So … Frisco rocks but with a few oddities that might actually make me think twice about wanting to go back there from a work capacity (I would be THRILLED to go watch a game there in the stands as a fan any time). It is as beautiful and clean a ballpark as you’ll ever find … it looks like it could be in the middle of Disney World. It has grey siding and white trim and you kind of expect Mickey to come out and wave you in with balloons and cotton candy.
The stands and seating area is just as clean and nice as the outside. The ushers (especially Dennis, hi Dennis!) are awesome and friendly, as are the regular fans who all seem to know each other (props to my amazing friend Eleanor, aka Marla Hooch, and her friends Grant and Michael and of course the remarkable Jamey Newberg who has forgotten more about Rangers prospects than I will ever know).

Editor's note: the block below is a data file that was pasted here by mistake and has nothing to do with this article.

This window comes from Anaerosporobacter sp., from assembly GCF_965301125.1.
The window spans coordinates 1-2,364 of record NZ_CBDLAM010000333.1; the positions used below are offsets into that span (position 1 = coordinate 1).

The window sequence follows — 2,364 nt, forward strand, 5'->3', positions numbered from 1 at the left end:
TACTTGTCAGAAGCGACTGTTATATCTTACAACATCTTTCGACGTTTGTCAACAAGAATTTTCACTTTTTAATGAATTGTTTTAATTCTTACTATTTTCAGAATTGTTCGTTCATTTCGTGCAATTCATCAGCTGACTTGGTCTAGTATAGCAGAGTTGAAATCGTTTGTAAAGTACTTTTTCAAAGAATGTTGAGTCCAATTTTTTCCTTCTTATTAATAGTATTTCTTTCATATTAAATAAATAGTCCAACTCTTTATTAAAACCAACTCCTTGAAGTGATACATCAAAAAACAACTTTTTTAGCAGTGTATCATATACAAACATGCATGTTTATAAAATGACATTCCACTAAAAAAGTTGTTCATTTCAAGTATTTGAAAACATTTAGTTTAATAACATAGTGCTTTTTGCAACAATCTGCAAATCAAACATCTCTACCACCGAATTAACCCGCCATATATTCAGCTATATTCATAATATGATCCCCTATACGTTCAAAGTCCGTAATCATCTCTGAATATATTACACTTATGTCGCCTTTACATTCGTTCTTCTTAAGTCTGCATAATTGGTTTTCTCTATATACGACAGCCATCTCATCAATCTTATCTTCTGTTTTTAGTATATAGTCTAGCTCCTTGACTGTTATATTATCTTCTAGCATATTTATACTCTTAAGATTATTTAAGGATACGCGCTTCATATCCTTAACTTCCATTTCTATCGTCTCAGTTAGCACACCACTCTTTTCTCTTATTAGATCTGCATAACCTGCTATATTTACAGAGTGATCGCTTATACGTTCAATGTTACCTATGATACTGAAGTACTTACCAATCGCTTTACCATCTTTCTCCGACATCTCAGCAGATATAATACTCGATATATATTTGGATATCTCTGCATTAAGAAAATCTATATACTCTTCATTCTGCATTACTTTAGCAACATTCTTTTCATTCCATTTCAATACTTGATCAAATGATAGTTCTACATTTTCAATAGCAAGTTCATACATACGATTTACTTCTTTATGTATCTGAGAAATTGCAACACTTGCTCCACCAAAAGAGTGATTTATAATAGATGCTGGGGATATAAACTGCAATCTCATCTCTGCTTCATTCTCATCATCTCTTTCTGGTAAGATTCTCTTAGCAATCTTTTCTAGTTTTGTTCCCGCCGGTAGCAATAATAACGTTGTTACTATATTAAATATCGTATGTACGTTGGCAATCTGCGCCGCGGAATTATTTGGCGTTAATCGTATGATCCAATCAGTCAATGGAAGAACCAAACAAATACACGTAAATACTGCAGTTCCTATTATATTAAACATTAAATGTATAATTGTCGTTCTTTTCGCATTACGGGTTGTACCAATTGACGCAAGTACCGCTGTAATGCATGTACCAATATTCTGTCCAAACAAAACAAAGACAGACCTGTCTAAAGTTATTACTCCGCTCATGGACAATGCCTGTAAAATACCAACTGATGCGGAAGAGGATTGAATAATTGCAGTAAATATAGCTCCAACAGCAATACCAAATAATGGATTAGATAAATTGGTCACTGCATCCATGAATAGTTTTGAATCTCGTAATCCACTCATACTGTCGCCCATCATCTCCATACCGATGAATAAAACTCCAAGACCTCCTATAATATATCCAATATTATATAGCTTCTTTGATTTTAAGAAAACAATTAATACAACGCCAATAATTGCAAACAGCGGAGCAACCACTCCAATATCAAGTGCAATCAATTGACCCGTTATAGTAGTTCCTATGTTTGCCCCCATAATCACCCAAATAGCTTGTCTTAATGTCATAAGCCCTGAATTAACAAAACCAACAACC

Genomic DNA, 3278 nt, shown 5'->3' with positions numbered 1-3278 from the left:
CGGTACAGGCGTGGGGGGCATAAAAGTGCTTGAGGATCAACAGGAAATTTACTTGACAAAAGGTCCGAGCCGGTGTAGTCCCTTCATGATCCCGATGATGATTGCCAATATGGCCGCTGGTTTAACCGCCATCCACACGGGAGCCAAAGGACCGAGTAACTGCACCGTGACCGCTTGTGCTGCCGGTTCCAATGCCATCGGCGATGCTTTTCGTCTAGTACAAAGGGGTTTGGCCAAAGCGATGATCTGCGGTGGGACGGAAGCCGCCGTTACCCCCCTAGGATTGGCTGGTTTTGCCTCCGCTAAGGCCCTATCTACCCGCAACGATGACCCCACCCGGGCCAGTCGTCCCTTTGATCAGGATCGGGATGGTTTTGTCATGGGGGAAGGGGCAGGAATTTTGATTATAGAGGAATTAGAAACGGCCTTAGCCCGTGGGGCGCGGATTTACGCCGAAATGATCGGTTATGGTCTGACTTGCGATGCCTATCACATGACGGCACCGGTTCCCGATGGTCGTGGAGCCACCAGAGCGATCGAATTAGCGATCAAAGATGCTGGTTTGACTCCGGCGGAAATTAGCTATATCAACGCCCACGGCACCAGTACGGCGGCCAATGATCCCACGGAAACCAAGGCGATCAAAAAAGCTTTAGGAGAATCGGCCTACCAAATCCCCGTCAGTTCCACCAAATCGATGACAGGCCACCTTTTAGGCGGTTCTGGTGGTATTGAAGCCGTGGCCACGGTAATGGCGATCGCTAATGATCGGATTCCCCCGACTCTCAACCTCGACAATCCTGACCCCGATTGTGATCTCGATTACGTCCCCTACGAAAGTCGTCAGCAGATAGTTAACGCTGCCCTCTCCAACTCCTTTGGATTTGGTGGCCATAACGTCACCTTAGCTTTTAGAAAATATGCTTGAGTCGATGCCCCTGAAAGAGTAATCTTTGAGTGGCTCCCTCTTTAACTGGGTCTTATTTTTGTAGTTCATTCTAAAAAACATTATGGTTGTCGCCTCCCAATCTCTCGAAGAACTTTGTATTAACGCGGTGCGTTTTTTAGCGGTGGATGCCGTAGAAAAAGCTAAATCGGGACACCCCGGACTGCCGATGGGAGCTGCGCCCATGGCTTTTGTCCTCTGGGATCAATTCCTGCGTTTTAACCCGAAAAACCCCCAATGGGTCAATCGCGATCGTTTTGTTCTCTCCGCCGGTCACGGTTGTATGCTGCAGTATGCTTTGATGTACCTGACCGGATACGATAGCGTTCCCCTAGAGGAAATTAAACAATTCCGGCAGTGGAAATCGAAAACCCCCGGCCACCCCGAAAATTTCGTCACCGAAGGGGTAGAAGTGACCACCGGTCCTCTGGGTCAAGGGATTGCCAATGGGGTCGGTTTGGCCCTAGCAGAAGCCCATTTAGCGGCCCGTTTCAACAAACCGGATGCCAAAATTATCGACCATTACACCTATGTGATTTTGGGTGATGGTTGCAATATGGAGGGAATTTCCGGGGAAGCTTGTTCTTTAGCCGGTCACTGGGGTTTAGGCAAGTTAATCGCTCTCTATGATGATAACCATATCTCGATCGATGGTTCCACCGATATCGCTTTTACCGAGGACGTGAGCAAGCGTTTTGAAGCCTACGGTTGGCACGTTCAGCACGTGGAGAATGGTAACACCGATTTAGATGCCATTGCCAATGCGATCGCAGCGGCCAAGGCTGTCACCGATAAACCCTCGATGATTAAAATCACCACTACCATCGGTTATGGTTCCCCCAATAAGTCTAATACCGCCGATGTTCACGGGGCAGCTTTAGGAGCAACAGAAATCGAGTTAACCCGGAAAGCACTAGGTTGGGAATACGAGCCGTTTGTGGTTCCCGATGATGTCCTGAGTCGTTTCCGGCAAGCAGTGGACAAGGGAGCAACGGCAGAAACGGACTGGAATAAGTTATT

The pressbox, however, is another story. It’s tiny. The sightlines are virtually non-existent. I think there are maybe three seats where you can actually sit and see what’s going on in the game, and not surprisingly, those seats belong to the official scorer and PA announcer and scoreboard operator. The “media” sits at a small folding table on a riser, our ethernet cables and computers plugged into outlets under the feet of the aforementioned scorer et al, but between the weirdly-placed windows and the placement of the table, you simply can’t see anything besides the pitcher’s mound and the outfield.